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Publication numberUS5629721 A
Publication typeGrant
Application numberUS 08/218,234
Publication dateMay 13, 1997
Filing dateMar 28, 1994
Priority dateApr 12, 1990
Fee statusLapsed
Also published asDE69105590D1, DE69105590T2, EP0451994A1, EP0451994B1
Publication number08218234, 218234, US 5629721 A, US 5629721A, US-A-5629721, US5629721 A, US5629721A
InventorsRichard A. Kirk
Original AssigneeCrosfield Electronics Limited
Export CitationBiBTeX, EndNote, RefMan
External Links: USPTO, USPTO Assignment, Espacenet
Graphics display system
US 5629721 A
Abstract
A graphics display system comprises a monitor (5); a first frame store (1) for holding digital data defining the color content of an image to be displayed on the monitor; a second frame store (2) for holding an array of control data, there being a control data value corresponding to each pixel of the image in the first frame store; and a processor (6,10,3) to cause the monitor to display the image in the first frame store under control of the control data array. The processor (6,10,3) means is adapted to cause a moving contrast image to be mixed with the image from the first frame store (1) under control of the control data array.
Images(1)
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Claims(8)
I claim:
1. A graphics display system comprising a monitor; a first frame store for holding digital data defining the colour content of an underlying image to be displayed on said monitor; a second frame store for holding an array of control data, there being a control data value corresponding to each pixel of the underlying image in said first frame store; and processing means to cause said monitor to display the underlying image in said first frame store under control of the control data array, wherein said processing means is adapted to cause a second image, having contrast image data that is scrolled continuously within it, to be mixed with the underlying image under control of the values in the control data array so as to distinguish said second image from said underlying image.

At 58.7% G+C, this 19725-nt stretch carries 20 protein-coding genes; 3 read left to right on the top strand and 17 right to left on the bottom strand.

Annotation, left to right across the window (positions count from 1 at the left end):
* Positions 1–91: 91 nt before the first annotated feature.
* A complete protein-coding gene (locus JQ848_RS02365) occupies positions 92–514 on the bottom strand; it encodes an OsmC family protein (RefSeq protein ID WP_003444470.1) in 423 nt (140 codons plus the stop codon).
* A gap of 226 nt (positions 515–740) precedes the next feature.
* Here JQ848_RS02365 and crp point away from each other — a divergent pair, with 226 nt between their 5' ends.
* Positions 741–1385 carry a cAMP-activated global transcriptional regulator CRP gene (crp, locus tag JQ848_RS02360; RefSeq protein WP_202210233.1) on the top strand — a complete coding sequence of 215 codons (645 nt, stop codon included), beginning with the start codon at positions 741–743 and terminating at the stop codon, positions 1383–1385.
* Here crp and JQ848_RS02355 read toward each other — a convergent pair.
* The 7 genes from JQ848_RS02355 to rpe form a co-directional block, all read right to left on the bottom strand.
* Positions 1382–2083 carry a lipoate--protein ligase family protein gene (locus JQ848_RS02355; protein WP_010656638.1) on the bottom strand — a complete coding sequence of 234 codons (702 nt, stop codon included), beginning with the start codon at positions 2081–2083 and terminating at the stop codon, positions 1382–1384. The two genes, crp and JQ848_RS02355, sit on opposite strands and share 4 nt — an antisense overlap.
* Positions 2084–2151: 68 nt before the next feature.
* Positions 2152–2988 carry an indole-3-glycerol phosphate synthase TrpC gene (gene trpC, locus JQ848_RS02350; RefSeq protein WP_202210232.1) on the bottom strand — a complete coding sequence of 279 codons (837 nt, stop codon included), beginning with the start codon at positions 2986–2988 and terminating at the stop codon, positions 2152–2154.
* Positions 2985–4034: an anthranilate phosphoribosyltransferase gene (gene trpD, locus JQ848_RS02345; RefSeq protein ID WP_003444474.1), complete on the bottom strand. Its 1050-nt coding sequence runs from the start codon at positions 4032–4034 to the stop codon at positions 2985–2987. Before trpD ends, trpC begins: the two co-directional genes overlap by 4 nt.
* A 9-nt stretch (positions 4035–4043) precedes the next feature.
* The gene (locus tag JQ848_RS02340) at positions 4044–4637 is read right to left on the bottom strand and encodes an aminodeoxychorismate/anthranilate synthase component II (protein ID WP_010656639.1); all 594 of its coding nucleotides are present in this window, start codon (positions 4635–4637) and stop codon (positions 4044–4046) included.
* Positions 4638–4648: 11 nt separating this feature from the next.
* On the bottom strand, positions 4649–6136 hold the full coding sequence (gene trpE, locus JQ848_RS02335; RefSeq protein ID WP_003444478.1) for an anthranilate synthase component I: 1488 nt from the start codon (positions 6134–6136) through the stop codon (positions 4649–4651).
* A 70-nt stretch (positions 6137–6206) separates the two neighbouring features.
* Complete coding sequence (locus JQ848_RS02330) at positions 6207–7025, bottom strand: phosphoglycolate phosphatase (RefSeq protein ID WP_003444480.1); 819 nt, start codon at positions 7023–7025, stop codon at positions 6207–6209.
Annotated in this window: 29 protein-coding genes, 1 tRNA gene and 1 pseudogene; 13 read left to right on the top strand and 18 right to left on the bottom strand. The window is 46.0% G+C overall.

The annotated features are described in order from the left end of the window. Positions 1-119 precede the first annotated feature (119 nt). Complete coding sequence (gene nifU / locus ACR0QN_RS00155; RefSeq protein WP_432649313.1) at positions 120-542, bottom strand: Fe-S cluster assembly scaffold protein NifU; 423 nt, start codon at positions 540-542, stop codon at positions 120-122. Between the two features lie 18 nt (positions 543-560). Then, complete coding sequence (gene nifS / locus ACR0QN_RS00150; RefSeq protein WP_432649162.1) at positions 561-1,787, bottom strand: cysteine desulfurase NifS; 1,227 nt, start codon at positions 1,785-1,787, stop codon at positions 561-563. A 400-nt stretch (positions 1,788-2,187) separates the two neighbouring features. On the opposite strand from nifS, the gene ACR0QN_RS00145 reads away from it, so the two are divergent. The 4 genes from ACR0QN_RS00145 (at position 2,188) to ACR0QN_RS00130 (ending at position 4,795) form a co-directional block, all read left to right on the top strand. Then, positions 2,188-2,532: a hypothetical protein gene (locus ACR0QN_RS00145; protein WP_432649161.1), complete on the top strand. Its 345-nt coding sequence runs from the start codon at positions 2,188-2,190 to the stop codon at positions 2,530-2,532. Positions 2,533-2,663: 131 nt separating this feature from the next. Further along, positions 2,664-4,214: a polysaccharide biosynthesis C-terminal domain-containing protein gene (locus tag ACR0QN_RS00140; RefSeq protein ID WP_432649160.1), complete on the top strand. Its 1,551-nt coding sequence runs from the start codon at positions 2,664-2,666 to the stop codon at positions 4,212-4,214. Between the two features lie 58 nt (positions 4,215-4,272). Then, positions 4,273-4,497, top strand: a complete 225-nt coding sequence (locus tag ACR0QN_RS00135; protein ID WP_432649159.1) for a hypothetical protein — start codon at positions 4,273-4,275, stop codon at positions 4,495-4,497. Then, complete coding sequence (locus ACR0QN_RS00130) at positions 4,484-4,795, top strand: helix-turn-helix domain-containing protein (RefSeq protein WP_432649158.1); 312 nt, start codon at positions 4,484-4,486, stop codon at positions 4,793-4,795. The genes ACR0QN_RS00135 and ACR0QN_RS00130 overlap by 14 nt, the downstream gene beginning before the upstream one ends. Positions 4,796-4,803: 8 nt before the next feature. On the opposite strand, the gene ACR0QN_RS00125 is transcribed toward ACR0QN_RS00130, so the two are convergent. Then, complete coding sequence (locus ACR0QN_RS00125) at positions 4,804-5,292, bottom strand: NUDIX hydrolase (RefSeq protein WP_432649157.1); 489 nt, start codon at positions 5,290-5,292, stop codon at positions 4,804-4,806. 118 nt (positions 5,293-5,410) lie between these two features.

2. A system according to claim 1, further comprising a third frame store containing digital data defining the colour content of said second image having contrast image data that is scrolled within it, wherein said processing means causes said monitor to display the result of mixing the images from the first and third frame stores under the control of the control data array, and causes any portions of the second image from said third frame store which are displayed to move relative to the display.
3. A system according to claim 1, wherein the second image having contrast image data that is scrolled within it comprises a repeating pattern.
4. A system according to claim 3, wherein the second image having contrast image data that is scrolled within it comprises a set of parallel lines.
5. A system according to claim 4, wherein the lines extend at substantially 45 to the orthogonal axes of the monitor display.
6. A system according to claim 1, wherein said processing means causes the second image having contrast image data that is scrolled within it to move at a substantially constant rate.
7. A system according to claim 6, wherein the rate of movement is such that an individual contrast image pixel moves from one image pixel to the next in about one second.